I have seen a few customers complain that their DataReceived event handler was never getting called and I thought I would share their problems here so you can learn from their mistakes. The problems revolve around the port not being open. This is sometimes as obvious as not calling SeiralPort.Close if you expect your DataReceived handler to be called but sometimes it is not as obvious as the GC can Close the SerialPort.<?xml:namespace prefix = o />
One customer had something like the following code:
shared Dim WithEvents mySerialPort as SerialPort
public shared sub SendText(text as string)
mySerialPort = new SerialPort(“COM1″)
public shared sub MySerialPortDataReceviedHandler( _
sender as Object, _
e As SerialDataReceivedEventArgs) _
On the surface this may seem like everything should work. However the DataReceived event handler will not get called if the port has been closed. Also, the handler will only get called for data received since the port has been opened and the MySerialPortDataReceviedHandler is setup to handle the DataReceived event. So in this example the customer’s DataReceived handler will only get called for data received while code is executing between the Open call and the Close call in the SendText method. This is a pretty small window so it is unlikely that the customer would ever see their handler get called. The fix here is to not open and close the port for every write but open the port when the app is starting up and close the port when it is shutting down.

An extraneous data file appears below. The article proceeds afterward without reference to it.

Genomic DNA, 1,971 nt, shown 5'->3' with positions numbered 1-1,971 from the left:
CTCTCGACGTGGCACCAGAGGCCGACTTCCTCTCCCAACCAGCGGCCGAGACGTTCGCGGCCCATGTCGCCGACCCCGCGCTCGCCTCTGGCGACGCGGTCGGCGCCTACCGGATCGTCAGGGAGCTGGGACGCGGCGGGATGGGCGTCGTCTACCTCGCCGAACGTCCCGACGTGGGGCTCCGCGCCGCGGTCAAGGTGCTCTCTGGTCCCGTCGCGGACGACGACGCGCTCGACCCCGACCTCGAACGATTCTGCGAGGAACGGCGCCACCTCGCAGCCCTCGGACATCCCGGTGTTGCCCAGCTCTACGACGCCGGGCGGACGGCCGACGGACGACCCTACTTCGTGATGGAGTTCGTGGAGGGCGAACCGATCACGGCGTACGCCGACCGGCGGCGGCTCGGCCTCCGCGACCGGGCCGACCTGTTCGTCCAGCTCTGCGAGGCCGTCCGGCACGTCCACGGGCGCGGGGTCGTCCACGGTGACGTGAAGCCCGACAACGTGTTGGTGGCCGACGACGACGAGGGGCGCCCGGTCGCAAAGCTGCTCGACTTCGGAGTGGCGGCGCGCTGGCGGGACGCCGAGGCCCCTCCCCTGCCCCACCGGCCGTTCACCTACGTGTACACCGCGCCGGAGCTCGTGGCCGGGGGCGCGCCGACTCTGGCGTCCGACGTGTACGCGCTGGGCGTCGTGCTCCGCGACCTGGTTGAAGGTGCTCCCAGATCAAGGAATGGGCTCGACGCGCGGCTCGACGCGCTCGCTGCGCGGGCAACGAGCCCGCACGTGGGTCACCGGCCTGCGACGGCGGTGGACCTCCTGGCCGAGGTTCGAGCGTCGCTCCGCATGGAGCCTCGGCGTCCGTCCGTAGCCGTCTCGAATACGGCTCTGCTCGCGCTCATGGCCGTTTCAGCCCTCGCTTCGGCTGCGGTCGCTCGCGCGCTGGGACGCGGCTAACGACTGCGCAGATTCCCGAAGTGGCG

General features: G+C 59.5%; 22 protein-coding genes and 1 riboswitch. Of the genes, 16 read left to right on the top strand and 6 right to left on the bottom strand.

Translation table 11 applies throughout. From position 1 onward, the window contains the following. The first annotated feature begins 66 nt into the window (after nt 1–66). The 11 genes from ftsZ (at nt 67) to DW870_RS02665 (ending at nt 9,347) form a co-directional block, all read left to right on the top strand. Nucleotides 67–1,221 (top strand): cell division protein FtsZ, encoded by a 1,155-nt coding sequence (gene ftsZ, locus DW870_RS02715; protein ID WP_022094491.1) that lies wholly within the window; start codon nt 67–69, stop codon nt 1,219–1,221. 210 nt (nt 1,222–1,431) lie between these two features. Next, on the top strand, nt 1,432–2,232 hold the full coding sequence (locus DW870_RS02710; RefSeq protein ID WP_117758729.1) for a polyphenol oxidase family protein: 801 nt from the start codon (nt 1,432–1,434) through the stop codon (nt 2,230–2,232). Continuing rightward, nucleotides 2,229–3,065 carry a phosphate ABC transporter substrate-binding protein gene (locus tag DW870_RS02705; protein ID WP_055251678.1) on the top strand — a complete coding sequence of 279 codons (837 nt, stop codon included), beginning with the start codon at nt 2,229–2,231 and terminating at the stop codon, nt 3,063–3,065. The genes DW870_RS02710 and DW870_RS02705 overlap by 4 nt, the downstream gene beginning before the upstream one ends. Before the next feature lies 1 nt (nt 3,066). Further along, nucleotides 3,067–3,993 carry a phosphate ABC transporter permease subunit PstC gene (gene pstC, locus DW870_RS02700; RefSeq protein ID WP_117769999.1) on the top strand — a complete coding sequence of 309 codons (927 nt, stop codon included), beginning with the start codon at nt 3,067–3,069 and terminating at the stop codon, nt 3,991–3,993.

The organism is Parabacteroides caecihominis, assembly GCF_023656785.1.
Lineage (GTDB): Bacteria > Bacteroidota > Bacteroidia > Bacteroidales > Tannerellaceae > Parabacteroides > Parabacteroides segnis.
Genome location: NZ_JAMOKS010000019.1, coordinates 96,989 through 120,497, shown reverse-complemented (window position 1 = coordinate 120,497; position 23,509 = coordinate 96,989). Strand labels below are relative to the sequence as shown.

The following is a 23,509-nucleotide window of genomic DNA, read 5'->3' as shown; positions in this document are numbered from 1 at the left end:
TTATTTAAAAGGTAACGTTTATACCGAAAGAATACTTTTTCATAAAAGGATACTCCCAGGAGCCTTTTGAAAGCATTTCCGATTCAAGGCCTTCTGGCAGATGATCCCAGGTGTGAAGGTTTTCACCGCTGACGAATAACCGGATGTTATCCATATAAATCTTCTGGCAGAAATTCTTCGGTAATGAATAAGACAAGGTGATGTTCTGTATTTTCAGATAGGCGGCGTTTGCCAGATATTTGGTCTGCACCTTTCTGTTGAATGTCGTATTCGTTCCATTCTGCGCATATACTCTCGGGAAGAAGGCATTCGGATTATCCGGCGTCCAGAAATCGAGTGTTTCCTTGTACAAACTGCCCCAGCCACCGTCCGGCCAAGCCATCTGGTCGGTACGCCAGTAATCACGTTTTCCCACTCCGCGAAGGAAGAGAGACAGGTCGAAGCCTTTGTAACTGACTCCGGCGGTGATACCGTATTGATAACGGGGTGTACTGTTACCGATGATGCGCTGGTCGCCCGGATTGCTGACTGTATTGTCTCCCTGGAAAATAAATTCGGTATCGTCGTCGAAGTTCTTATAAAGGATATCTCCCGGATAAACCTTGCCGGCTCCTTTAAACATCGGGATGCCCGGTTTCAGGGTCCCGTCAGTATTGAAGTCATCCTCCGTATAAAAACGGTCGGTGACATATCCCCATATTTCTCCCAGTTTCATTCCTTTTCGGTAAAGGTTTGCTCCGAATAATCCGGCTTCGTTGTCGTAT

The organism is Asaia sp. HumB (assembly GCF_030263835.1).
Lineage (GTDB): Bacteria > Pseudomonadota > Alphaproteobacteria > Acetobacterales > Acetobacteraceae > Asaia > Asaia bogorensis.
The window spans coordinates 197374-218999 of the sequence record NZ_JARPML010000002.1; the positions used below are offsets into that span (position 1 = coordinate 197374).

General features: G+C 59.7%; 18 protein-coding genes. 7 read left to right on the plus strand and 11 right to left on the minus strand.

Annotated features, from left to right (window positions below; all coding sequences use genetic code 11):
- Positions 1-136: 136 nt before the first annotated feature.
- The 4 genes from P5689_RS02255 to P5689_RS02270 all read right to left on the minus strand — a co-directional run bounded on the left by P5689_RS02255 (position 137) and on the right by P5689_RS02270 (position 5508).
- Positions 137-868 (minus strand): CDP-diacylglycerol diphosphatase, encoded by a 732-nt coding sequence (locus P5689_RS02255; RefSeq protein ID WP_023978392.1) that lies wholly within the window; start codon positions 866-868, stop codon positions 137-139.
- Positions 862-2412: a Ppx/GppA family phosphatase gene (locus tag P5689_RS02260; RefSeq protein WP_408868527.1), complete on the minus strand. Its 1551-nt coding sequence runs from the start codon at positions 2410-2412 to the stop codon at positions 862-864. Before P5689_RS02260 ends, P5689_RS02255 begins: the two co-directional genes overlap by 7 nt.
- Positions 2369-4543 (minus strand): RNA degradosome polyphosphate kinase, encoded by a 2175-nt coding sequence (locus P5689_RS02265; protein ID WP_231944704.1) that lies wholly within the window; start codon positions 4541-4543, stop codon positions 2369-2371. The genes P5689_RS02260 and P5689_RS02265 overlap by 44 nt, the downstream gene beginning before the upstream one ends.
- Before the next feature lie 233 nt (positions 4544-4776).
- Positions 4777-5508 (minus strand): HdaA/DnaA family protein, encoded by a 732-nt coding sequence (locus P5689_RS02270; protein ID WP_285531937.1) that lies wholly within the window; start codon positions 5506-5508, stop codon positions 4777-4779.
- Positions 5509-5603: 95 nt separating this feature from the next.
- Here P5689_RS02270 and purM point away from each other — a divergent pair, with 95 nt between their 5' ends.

Another customer had the following code:
public static void
SerialPort mySerialPort = new SerialPort(“COM1″);
mySerialPort.DataReceived += MySerialPortDataReceviedHandler;
Console.WriteLine(“Press any key to continue…”);
private static void MySerialPortDataReceviedHandler(
The problem here is a lot more subtle, the customer opened the port setup MySerialPortDataReceviedHandler to handle the DataReceived event and makes not calls to SerialPort.Close(). However the GC can actually close the port after Open has been called since there are no more references to mySerialPort after this call. An object is eligible to be GC’d as soon as there are no more references to the object. You can read more about this at http://blogs.msdn.com/cbrumme/archive/2003/04/19/51365.aspx. The fix is to make a call to SerialPort.Close() at the very end of the Main method. This keeps the mySerialPort alive until the end of this method.